Once you’ve defined your data source, it’s time to customize the user interface and define how to display the data. As we’ve seen, the tool has automatically created two pages for us: the list and the detail page. However, we can customize them by clicking on the desired page in the editor:
In this editor you can customize the title, the layout (there are many available layouts for different purposes, for example you can choose to create an image gallery) and the content. The content editor will change, according to the layout you’ve selected: in the previous sample, we have chosen to use a list layout, so we can set which data to display as title, subtitle and image. If we would have chose an image gallery layout, we would have been able just to set the image field.
The data to display can be picked from the data source we’ve defined: by clicking on the icon near the textbox, we can choose which of the collection’s fields we want to connect to the layout. In the sample, we connect the Title to the comic’s title, the Subtitle to the comic’s author and the Image to the comic’s cover. We can update the preview in the simulator by clicking the Preview icon: items will be automatically pulled from the data source.
The detail page editor is similar: the only difference is that the available layouts will be different, since they are specific for detail pages. Plus, you’ll have access to a section called Extras, which you can use to enable Text To Speech features (the application will read the content of the specified field) and Pin To Start (so that the user can create a shorcut in the home screen to directly access to the detail’s page).
Configure App Style
This section is used to configure all the visual features of the applications: colors, images, tiles, etc. The section is split into three tabs: style, tiles and splash & lock.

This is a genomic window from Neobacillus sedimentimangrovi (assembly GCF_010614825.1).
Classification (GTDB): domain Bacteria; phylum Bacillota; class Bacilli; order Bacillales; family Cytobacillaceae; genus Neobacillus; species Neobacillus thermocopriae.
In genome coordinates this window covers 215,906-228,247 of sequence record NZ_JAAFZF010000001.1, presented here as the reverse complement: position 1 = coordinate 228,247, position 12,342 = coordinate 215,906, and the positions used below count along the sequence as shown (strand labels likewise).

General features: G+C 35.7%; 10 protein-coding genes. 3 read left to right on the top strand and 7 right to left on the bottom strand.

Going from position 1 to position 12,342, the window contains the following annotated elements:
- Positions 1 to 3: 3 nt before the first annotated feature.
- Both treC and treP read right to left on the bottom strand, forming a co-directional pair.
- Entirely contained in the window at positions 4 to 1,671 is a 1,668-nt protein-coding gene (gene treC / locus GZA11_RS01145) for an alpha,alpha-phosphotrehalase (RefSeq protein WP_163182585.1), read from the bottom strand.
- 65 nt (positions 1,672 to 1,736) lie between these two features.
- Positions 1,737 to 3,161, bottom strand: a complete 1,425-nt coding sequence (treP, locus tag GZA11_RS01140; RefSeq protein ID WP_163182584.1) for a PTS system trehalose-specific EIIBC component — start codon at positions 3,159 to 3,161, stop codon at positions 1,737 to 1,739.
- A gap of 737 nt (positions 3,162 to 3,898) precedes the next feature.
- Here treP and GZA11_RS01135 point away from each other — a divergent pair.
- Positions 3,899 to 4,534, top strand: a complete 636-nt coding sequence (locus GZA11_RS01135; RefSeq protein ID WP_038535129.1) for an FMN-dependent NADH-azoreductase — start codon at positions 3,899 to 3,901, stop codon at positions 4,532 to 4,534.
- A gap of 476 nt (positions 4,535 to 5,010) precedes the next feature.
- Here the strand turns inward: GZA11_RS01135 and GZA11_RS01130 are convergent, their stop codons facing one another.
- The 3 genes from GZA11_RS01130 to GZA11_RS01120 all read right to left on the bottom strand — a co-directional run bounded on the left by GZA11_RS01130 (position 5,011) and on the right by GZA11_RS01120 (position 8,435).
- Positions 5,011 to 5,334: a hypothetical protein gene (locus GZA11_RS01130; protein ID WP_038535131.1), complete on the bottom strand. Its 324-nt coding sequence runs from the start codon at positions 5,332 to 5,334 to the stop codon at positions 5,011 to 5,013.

The Style section can be used to customize the application’s colors: you can choose between a predefined list or by picking a customized one, by specifying the hexadecimal value.
You can customize:
- The accent brush, which is the color used for the main texts, like the application’s title.
- The background brush, which is the background color of all the pages. You can choose also to use an image, which can be uploaded from your computer.
- The foreground brush, which is the color used for all the texts in the application.
- The Application bar brush, which is the color of the application bar.
In this section you’ll be able to customize the tile and to choose one of the standard tile templates: flip, cycle and iconic. Cycle will be available only if you use a static collection data source, since the generated application is not able to pull images from remote and to use them to update the tile.
According to the template, you’ll be able to edit the proper information: by default, the tile will use, as background image, the application’s icon you’ve uploaded in the first step, but you’re free to change it with a new image stored on your computer. On the right the tool will display a live preview of how the tile looks like.